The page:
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How to Recognize a Bird Emergency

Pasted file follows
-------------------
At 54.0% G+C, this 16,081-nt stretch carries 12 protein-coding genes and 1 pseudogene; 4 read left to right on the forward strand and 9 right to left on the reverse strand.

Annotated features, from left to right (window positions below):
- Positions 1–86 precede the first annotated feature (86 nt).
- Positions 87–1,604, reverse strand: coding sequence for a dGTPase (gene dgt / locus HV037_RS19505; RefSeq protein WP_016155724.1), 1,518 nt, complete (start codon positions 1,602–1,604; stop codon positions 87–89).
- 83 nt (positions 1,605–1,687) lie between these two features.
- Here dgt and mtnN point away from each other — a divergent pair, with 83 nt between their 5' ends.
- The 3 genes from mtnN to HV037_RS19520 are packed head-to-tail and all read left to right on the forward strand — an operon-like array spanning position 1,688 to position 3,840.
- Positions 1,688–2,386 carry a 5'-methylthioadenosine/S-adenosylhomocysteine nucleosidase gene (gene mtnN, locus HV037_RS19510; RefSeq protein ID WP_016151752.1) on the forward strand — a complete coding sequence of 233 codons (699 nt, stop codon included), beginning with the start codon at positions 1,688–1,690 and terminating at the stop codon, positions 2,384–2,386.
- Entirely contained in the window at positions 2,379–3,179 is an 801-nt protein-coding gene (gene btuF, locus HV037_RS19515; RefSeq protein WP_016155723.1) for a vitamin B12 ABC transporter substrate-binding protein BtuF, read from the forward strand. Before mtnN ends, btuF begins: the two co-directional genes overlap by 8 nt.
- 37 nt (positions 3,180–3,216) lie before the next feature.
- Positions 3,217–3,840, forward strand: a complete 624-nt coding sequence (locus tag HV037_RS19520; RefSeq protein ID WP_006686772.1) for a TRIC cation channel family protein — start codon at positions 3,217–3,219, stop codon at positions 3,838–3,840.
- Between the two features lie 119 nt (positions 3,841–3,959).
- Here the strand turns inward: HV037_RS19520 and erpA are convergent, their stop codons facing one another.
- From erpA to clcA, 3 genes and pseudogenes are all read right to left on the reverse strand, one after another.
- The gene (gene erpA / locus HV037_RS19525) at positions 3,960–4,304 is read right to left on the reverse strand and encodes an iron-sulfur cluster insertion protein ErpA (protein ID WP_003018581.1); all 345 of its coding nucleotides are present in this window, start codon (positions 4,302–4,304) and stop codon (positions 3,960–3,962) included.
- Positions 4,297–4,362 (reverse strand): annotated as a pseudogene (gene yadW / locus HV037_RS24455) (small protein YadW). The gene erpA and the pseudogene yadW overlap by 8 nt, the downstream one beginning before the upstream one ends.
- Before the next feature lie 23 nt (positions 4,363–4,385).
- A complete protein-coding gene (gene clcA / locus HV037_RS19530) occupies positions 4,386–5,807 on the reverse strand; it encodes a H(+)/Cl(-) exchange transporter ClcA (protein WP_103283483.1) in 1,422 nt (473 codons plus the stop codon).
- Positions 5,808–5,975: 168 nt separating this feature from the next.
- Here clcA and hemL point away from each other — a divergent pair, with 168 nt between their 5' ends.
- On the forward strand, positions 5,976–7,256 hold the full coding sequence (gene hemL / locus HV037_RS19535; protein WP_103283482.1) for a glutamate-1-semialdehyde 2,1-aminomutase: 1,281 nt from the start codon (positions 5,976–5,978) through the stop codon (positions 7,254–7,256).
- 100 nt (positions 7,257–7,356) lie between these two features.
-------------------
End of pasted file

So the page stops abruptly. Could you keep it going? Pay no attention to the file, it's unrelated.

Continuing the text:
Bird emergency care is an important skill for any bird owner to learn. As with any other emergency> situation, being properly prepared and maintaining a cool head are keys to helping your bird. A well-stocked emergency first aid kit and some basic knowledge are critical; a comprehensive care book for your species of bird is also very helpful. A bird emergency care kit should include some of the same basics as any other first aid kit (tweezers, cotton swabs, sterile gauze pads, hydrogen peroxide, and scissors), plus items like needle-nose pliers, clean towels, styptic powder, and a heat source such as a small heater or heat lamp. Keep your vet’s phone number handy in several locations, including in the first aid kit. If your bird is bleeding, this may or may not be a sign of a serious emergency. First, try to calmly determine the source of blood by cleaning the bloody area with hydrogen peroxide. Wipe the area slowly while talking to your bird in a soothing tone. Some of the most common causes of bleeding are broken flight feathers and broken toenails. Broken toenails can usually be treated with styptic powder (or, in a pinch, use flour or cornstarch). Apply the powder along with gentle pressure for around 30 seconds, until the bleeding stops. If the source of bleeding is a broken feather, the feather will need to be removed. Have someone wrap the bird carefully in a towel to restrain her. Using the pliers from your first aid kit, grasp the feather as close to the skin as possible and pull straight out. Once the feather is removed, apply pressure to the follicle with gauze to help stop the bleeding. Bleeding should stop within a minute or two; if it does not, you have a potential bird emergency on your hands. Keep pressure applied to the area and take your bird to the vet. Since birds are small animals, significant loss of blood can occur quickly and be a serious problem. Vomiting, which can be caused by a variety of problems, can be a sign of a bird emergency. If you know your bird has been exposed to a poison (or a potentially poisonous substance) contact your vet immediately for emergency care. Do not induce vomiting if you suspect poisoning but do not know the cause. If your bird has rapid shallow breathing, fluffed feathers, is not moving, or has his head turned with his eyes partially shut, he may be in shock. Always treat this as a bird emergency. Warm the bird to an ambient temperature of around 85-90 degrees, dim the lights, and contact your vet. The better you know your bird, the easier it can be to know how to recognize a bird emergency. Any significant changes in the behavior or appearance of your bird should always be reported to your vet promptly.